Lewisburg fire service fee passes 2nd reading

By Peggy Mackenzie
At the close of a single-issue, special meeting, held Tuesday evening at City Hall, Lewisburg City Council approved the second reading of the amended version of the rural fire service fee. The vote was 4-0 with one absentee. A third and final reading will be presented next week.
Mayor John Manchester first clarified that the amendments added to the document were a result of previous input from several county residents, principally, to consider changing the rate structure for commercial agriculture, and governmental and nonprofit properties, in the first due areas, which the city is mandated to cover. The fee for commercial buildings was reduced from 14 cents per square foot to 9 cents per square foot; for government and non-profits – including churches – the fee reduction changed from 14 cents per square foot to 3 cents per square foot.
Manchester also asserted that this is a fee, not a tax, as defined by the WV Supreme Court in the decision re: Davisson v. City of Bridgeport in 2014.
“This ordinance has generated a significant amount of interest,” said Manchester. “Looking back over the city council records, we found this conversation started in 1979. In 1968 the state fire marshal laid this on us [municipalities] and gave us the power, as the funding mechanism, for raising monies for the fire departments. Why the municipalities have taken so long to activate those fundraising efforts to resolve their fire department shortages is beyond me,” he said.
He added that, as mayor for the past 12 years, he and council were regularly presented with the annual costs of the fire department by Fire Chief Wayne Pennington. The outlying areas, represented by the first due area, persistently averaged between 40 and 45 percent of the budget. It finally got through to council to do something about it after Bridgeport was successfully awarded the right to impose a fee on their first due area.
He said, further, he was encouraged that the legislature is recognizing the needs of the fire departments throughout the county and state, and he said he was hopeful that their remarks will achieve real support for all the county’s fire departments.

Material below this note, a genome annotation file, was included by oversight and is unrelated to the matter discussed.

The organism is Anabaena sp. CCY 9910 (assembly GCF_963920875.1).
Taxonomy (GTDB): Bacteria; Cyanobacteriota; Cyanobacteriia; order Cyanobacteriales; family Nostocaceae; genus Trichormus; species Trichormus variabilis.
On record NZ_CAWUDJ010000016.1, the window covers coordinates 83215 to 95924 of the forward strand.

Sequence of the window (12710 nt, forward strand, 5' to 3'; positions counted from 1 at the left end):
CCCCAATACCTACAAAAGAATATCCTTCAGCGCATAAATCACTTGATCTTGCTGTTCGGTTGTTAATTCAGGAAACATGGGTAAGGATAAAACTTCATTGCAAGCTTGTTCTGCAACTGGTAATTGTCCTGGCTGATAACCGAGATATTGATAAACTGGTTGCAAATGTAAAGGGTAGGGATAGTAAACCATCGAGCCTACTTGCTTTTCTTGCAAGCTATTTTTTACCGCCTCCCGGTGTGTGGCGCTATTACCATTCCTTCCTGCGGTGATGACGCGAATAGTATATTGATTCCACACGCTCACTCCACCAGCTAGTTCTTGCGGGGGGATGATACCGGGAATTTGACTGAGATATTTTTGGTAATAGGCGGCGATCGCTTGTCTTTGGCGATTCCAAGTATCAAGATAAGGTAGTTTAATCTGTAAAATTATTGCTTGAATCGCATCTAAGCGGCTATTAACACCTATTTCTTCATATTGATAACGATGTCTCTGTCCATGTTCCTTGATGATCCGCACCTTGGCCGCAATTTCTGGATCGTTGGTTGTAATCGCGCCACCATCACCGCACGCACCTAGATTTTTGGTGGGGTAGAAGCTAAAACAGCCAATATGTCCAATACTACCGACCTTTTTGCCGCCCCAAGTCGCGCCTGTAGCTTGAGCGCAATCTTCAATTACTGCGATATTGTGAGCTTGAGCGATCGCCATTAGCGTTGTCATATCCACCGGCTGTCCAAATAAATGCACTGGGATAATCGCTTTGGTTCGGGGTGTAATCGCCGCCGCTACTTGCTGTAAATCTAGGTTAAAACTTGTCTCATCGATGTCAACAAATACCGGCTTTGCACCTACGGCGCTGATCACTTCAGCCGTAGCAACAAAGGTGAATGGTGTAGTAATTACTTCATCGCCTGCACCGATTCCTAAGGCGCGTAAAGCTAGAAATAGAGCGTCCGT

This is not the first time the city has broached this problem. “We haven’t had our heads in the sand,” Manchester said. He cited the failed fire levy of two years ago and the times the city has approached the county for relief and support, only to hear that the commission would not recognize the needs of the county’s fire departments.
Before the vote, the four council members present added their voices to the discussion, beginning with Mark Etten, who referred to remarks made earlier by Pennington, stating the fire department has a long-term funding plan and a need to increase revenues with the criteria that it is fair and reasonable.
“We have looked at the fire department budget, looked at the funds accumulated for the new fire station, and looked at the percentage of calls outside the city limits. Regardless of whether calls are accident-related or a structure fire, it costs $569 to respond to an incident – any incident, which the city has funded since 1968.”
“I understand,” he said, “that residents outside city limits are not happy with the cost of fire services. The county has had ample time to apprise themselves on this issue, with no action taken to date.”
Council member Joseph Lutz reiterated that the state gave responsibility to the municipalities to raise fees for fire departments without benefit of any funding assistance. The cities, he said, had no choice but to comply.
“As the mother of a fireman, I will always support the fire department,” declared council member Beverly White. “They put their lives on the line for you.”
“Your feedback has helped us and made us more aware of your concerns,” said council member Heather Blake. “We have listened and made changes.”
“We’ve been talking about this issue for 30 years,” said city recorder Shannon Beatty. “As representatives for the city, it is the city council’s job to take on the responsibilities handed to us.”
Council member Josh Baldwin was unable to attend the meeting.
Manchester spoke briefly to what he termed were “several misconceptions” heard during the public hearing portion of the meeting, which he concentrated in a single remark: “How is it that anyone could suggest the department doesn’t have to answer all the calls that come in?”

 

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